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Bio-based building materials used to be mainstream. The roof of the Pentagon (which was built in the early 1940s) is insulated with horsehair. Until the mid-20th century, the great majority of construction components were biomass, primarily wood and agricultural fibers such as straw and hemp—health- and environment-wise, all good stuff. (That’s assuming responsible land stewardship.) Then along came oil, laying out a smorgasbord of new and newly available materials—and a banquet of consequences: dozens of chemicals that pose health risks, ranging from skin, eye, and throat irritation to infertility, asthma, and cancer are now widespread in building materials. From an environmental perspective, just three of construction’s most common components—concrete, steel, and aluminum—account for 23 percent of global carbon emissions. As the AEC sector faces up to a toxin-laced built environment on the wrong side of the carbon ledger, bio-based materials are looking better than ever.

There are some nifty new options entering, or about to enter, the market. A self-supporting bio-composite facade panel for commercial buildings, developed by Arup and GXN Innovation, is designed for disassembly and recycling/reuse at the end of its life cycle. Carbon-sequestering structural blocks—under development by Prometheus Materials (a spin-off of a research program at the University of Colorado) and SOM—use an algae-based concrete alternative. A high-performance glazing system being designed by University of North Carolina architecture professor Kyoung Hee Kim, integrates carbon-storing microalgae screens into biochromic windows. Patent-pending products developed by Mycocycle, a materials startup, leverage the natural functions of mycelium (the root structure of fungi) to transform a range of construction wastes—including gypsum, asphalt, and plastic polymers—into toxin-free new materials.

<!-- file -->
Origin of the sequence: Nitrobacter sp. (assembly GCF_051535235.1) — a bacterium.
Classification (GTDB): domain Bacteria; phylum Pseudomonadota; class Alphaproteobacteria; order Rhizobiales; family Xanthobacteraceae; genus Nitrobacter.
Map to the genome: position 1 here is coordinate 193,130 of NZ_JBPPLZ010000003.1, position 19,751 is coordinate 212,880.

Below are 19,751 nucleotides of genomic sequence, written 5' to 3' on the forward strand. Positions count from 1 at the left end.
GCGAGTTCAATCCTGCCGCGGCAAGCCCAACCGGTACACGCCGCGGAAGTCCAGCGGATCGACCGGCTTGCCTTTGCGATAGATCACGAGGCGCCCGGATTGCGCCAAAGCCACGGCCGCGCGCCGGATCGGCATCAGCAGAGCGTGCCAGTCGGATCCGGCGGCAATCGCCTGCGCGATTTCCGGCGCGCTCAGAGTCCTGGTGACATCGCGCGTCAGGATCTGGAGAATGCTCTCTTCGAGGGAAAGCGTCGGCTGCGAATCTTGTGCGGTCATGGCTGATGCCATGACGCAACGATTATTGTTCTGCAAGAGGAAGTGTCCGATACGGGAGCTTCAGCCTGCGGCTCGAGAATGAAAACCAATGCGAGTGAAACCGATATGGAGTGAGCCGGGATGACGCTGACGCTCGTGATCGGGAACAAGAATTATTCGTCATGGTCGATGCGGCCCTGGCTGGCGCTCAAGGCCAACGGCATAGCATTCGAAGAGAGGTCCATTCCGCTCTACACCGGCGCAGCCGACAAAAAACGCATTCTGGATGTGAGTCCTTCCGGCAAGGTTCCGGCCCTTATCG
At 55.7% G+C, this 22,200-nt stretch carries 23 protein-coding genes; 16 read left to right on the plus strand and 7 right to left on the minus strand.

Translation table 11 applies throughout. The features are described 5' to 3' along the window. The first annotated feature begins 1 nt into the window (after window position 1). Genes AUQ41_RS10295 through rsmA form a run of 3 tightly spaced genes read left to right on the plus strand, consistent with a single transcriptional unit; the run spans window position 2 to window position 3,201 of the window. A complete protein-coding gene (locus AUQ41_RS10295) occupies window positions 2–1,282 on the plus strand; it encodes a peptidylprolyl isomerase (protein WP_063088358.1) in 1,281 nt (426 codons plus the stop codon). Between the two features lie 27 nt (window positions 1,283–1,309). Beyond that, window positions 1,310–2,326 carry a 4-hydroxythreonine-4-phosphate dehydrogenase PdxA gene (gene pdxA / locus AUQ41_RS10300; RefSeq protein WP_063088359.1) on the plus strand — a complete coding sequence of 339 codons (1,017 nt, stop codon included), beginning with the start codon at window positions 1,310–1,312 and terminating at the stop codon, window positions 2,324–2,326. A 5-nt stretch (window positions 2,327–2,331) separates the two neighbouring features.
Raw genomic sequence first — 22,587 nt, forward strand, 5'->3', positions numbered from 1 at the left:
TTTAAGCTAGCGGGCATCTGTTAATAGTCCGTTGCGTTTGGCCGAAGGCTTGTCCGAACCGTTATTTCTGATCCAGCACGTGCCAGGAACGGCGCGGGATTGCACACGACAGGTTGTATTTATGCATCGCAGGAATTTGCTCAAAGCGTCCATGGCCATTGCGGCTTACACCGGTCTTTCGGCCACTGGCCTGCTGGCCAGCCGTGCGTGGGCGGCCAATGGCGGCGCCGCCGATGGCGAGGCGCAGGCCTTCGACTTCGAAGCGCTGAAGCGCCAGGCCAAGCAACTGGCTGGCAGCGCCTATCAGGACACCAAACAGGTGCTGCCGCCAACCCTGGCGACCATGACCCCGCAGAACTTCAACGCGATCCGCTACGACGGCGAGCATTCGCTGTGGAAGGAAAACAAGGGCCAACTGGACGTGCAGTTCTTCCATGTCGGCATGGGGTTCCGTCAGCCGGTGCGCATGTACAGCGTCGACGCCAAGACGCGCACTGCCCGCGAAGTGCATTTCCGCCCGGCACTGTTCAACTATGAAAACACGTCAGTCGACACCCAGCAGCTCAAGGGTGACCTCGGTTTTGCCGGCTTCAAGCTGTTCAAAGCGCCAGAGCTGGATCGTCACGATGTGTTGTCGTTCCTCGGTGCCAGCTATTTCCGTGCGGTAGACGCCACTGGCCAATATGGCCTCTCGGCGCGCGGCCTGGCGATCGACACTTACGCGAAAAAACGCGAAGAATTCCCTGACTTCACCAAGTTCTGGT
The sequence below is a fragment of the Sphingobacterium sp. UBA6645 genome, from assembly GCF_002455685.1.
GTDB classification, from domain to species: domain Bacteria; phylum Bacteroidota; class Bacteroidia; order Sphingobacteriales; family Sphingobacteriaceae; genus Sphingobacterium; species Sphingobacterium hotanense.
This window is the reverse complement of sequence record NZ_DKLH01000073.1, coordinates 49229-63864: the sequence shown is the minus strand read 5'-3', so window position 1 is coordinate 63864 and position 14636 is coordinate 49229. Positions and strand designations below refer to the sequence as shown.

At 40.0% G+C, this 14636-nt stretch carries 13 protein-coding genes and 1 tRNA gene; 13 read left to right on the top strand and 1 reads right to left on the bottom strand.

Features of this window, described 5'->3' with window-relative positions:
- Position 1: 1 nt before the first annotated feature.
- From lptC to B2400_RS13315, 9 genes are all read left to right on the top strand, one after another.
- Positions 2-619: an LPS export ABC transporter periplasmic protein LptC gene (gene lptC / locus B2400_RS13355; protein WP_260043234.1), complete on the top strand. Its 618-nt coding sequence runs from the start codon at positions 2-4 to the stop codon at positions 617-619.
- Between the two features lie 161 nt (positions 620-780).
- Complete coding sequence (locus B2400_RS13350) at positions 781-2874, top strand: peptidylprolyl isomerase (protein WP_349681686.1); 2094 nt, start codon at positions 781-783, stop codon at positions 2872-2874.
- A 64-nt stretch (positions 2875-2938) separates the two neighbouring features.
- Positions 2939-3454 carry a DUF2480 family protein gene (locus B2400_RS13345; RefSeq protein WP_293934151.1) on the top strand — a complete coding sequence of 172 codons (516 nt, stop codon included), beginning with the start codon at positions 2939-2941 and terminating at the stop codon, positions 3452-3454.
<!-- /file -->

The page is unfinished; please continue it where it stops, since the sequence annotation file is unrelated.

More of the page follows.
But, exciting though these prospects may be, some of the most significant opportunities for bio-based building are already on the ground, literally. Agricultural wastes such as straw (the stems of grain crops, not to be confused with hay, which is dried grass used for animal feed) and hemp hurd (the woody, inner part of the stem, a by-product of processing the plant for textile fiber) sequester carbon five to 10 times more effectively than wood. Wheat straw, for example, is 40 percent carbon, as measured by weight. These materials pose no health risks. They are insulative, acoustically absorptive, and, of course, rapidly renewable. Plus, using them for building components creates new markets for farmers.